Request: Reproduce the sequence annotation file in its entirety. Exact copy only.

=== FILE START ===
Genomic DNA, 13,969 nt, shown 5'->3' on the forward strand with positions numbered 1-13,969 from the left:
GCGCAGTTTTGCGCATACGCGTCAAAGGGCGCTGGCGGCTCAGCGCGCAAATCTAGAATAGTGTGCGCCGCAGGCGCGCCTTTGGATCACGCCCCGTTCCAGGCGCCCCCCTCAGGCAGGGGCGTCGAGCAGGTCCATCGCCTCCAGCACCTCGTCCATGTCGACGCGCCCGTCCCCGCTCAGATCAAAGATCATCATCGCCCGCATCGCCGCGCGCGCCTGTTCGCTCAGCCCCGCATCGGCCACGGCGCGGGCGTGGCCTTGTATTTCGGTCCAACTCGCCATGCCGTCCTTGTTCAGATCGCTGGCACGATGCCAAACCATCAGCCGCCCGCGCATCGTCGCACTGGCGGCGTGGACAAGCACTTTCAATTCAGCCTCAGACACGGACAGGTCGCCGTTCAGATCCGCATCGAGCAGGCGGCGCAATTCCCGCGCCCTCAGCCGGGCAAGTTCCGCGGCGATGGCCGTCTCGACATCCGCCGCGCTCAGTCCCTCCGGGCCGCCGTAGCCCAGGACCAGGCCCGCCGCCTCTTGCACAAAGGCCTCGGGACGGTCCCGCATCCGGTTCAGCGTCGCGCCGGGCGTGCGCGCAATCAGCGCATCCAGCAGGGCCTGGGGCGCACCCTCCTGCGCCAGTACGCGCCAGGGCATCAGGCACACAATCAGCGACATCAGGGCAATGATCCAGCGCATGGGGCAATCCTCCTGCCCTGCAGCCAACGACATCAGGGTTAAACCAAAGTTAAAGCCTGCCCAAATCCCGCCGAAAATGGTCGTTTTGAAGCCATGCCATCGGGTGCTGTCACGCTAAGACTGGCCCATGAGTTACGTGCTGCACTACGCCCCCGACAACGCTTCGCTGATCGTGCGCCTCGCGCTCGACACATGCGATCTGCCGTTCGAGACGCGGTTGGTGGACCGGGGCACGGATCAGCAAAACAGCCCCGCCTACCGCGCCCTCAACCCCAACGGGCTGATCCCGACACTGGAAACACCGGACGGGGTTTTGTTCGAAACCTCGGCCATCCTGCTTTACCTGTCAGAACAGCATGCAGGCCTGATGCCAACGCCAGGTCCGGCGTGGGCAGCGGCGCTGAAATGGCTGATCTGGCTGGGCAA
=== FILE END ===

Genomic DNA, 13,969 nt, shown 5'->3' on the forward strand with positions numbered 1-13,969 from the left:
GCGCAGTTTTGCGCATACGCGTCAAAGGGCGCTGGCGGCTCAGCGCGCAAATCTAGAATAGTGTGCGCCGCAGGCGCGCCTTTGGATCACGCCCCGTTCCAGGCGCCCCCCTCAGGCAGGGGCGTCGAGCAGGTCCATCGCCTCCAGCACCTCGTCCATGTCGACGCGCCCGTCCCCGCTCAGATCAAAGATCATCATCGCCCGCATCGCCGCGCGCGCCTGTTCGCTCAGCCCCGCATCGGCCACGGCGCGGGCGTGGCCTTGTATTTCGGTCCAACTCGCCATGCCGTCCTTGTTCAGATCGCTGGCACGATGCCAAACCATCAGCCGCCCGCGCATCGTCGCACTGGCGGCGTGGACAAGCACTTTCAATTCAGCCTCAGACACGGACAGGTCGCCGTTCAGATCCGCATCGAGCAGGCGGCGCAATTCCCGCGCCCTCAGCCGGGCAAGTTCCGCGGCGATGGCCGTCTCGACATCCGCCGCGCTCAGTCCCTCCGGGCCGCCGTAGCCCAGGACCAGGCCCGCCGCCTCTTGCACAAAGGCCTCGGGACGGTCCCGCATCCGGTTCAGCGTCGCGCCGGGCGTGCGCGCAATCAGCGCATCCAGCAGGGCCTGGGGCGCACCCTCCTGCGCCAGTACGCGCCAGGGCATCAGGCACACAATCAGCGACATCAGGGCAATGATCCAGCGCATGGGGCAATCCTCCTGCCCTGCAGCCAACGACATCAGGGTTAAACCAAAGTTAAAGCCTGCCCAAATCCCGCCGAAAATGGTCGTTTTGAAGCCATGCCATCGGGTGCTGTCACGCTAAGACTGGCCCATGAGTTACGTGCTGCACTACGCCCCCGACAACGCTTCGCTGATCGTGCGCCTCGCGCTCGACACATGCGATCTGCCGTTCGAGACGCGGTTGGTGGACCGGGGCACGGATCAGCAAAACAGCCCCGCCTACCGCGCCCTCAACCCCAACGGGCTGATCCCGACACTGGAAACACCGGACGGGGTTTTGTTCGAAACCTCGGCCATCCTGCTTTACCTGTCAGAACAGCATGCAGGCCTGATGCCAACGCCAGGTCCGGCGTGGGCAGCGGCGCTGAAATGGCTGATCTGGCTGGGCAA